Unable to return to Spain, where he was falsely accused of having participated in the assassination of prime minister Eduardo Dato, Nin stayed in Moscow. He became one of the organisers of the RILU as it united millions of trade unionists throughout the world.
Nin’s years in Russia were decisive to his political evolution. He worked closely with many of the leading Bolsheviks, joined the Russian Communist Party and was elected as a delegate to the Moscow Soviet, or workers’ council.
He understood that while it was vital to organise within the unions it was also necessary to organise politically to champion the idea that radical change required revolution. Socialists needed to rally the minority of workers who accepted that idea in the present so they could win a majority in the future when major struggles exploded.
Like many, Nin was alarmed by the bureaucratisation of the new soviet state after the failure of the revolution to spread to other countries, as its leaders such as Vladimir Lenin and Leon Trotsky hoped.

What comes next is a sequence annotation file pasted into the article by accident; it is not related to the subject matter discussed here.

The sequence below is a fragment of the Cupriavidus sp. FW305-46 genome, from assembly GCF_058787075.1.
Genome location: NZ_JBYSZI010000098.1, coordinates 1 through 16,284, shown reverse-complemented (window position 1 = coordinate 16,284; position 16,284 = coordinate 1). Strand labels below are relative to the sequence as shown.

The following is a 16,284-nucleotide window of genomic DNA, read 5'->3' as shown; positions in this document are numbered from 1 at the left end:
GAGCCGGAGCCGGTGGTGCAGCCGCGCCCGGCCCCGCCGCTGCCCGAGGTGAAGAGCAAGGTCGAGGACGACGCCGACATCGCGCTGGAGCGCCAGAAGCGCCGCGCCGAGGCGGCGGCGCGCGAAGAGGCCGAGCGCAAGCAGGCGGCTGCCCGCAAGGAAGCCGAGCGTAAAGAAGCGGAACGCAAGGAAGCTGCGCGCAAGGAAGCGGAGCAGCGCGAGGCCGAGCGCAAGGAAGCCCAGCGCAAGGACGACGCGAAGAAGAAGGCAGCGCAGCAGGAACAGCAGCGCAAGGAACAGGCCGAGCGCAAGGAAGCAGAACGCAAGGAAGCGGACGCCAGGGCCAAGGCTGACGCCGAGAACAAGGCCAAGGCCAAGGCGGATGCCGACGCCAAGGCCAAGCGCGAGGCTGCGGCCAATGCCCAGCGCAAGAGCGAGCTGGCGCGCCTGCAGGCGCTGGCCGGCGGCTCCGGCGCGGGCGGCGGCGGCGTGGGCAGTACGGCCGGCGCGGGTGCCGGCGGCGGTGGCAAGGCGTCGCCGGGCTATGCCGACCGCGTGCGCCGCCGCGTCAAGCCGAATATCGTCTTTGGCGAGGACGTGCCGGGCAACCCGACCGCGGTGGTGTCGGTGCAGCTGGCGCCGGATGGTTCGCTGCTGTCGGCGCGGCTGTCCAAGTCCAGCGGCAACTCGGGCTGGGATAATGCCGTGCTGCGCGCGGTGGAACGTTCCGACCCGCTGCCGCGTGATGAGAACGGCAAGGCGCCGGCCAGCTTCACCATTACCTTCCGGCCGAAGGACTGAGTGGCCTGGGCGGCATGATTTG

The resulting isolation helped Joseph Stalin rise to power after the death of Lenin. Russian state interests were increasingly put before the interests of creating world revolution.
In 1926 Nin joined the Left Opposition led by Trotsky. As a result, he was removed from the leadership of the RILU, put under house arrest, and expelled from Russia in 1930.
Back in Spain, Nin dedicated himself to building a Trotskyist organisation, the Communist Left. Nin also wrote on the national question. The Spanish state included various nations like the Catalans and Basques who wanted to escape centralised rule from Madrid.
Nin viewed national liberation movements as potential allies of the working class. This contrasted with the conservatism of most of Spain’s labour movement who identified with the centralised Spanish state.